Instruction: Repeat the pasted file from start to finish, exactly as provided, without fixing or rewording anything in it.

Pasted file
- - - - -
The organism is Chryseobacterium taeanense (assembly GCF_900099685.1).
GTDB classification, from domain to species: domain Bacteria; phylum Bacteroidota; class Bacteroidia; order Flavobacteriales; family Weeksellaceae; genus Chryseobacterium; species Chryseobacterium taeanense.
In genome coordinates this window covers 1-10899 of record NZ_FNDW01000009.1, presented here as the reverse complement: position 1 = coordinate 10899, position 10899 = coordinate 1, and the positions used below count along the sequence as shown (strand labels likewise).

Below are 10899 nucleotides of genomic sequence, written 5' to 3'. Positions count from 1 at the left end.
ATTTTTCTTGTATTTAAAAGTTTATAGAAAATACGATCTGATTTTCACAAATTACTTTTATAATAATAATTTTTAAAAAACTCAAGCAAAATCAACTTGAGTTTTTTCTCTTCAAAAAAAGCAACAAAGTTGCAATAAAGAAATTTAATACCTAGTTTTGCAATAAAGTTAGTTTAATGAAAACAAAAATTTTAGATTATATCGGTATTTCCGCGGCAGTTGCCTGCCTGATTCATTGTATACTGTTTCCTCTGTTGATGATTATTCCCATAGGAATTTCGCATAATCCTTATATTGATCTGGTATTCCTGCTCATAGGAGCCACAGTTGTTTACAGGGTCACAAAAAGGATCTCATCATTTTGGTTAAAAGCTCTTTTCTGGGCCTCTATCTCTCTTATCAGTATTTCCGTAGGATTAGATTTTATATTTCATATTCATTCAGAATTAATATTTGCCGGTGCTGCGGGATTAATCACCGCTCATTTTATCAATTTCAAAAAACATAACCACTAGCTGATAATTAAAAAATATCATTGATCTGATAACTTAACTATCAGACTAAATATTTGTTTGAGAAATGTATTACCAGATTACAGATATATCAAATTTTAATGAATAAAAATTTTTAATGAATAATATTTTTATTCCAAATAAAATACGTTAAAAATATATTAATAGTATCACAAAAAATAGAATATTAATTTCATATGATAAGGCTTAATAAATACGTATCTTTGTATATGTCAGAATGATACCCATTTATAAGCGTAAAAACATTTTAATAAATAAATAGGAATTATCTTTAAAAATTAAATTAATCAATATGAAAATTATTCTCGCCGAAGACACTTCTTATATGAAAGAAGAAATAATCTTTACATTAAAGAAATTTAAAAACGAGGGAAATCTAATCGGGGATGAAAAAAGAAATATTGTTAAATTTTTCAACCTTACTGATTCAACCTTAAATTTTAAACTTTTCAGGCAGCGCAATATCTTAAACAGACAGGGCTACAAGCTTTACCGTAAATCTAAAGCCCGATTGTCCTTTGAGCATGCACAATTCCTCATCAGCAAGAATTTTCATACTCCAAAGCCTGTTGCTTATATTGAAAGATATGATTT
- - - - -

The organism is Chryseobacterium taeanense (assembly GCF_900099685.1).
GTDB classification, from domain to species: domain Bacteria; phylum Bacteroidota; class Bacteroidia; order Flavobacteriales; family Weeksellaceae; genus Chryseobacterium; species Chryseobacterium taeanense.
In genome coordinates this window covers 1-10899 of record NZ_FNDW01000009.1, presented here as the reverse complement: position 1 = coordinate 10899, position 10899 = coordinate 1, and the positions used below count along the sequence as shown (strand labels likewise).

Below are 10899 nucleotides of genomic sequence, written 5' to 3'. Positions count from 1 at the left end.
ATTTTTCTTGTATTTAAAAGTTTATAGAAAATACGATCTGATTTTCACAAATTACTTTTATAATAATAATTTTTAAAAAACTCAAGCAAAATCAACTTGAGTTTTTTCTCTTCAAAAAAAGCAACAAAGTTGCAATAAAGAAATTTAATACCTAGTTTTGCAATAAAGTTAGTTTAATGAAAACAAAAATTTTAGATTATATCGGTATTTCCGCGGCAGTTGCCTGCCTGATTCATTGTATACTGTTTCCTCTGTTGATGATTATTCCCATAGGAATTTCGCATAATCCTTATATTGATCTGGTATTCCTGCTCATAGGAGCCACAGTTGTTTACAGGGTCACAAAAAGGATCTCATCATTTTGGTTAAAAGCTCTTTTCTGGGCCTCTATCTCTCTTATCAGTATTTCCGTAGGATTAGATTTTATATTTCATATTCATTCAGAATTAATATTTGCCGGTGCTGCGGGATTAATCACCGCTCATTTTATCAATTTCAAAAAACATAACCACTAGCTGATAATTAAAAAATATCATTGATCTGATAACTTAACTATCAGACTAAATATTTGTTTGAGAAATGTATTACCAGATTACAGATATATCAAATTTTAATGAATAAAAATTTTTAATGAATAATATTTTTATTCCAAATAAAATACGTTAAAAATATATTAATAGTATCACAAAAAATAGAATATTAATTTCATATGATAAGGCTTAATAAATACGTATCTTTGTATATGTCAGAATGATACCCATTTATAAGCGTAAAAACATTTTAATAAATAAATAGGAATTATCTTTAAAAATTAAATTAATCAATATGAAAATTATTCTCGCCGAAGACACTTCTTATATGAAAGAAGAAATAATCTTTACATTAAAGAAATTTAAAAACGAGGGAAATCTAATCGGGGATGAAAAAAGAAATATTGTTAAATTTTTCAACCTTACTGATTCAACCTTAAATTTTAAACTTTTCAGGCAGCGCAATATCTTAAACAGACAGGGCTACAAGCTTTACCGTAAATCTAAAGCCCGATTGTCCTTTGAGCATGCACAATTCCTCATCAGCAAGAATTTTCATACTCCAAAGCCTGTTGCTTATATTGAAAGATATGATTT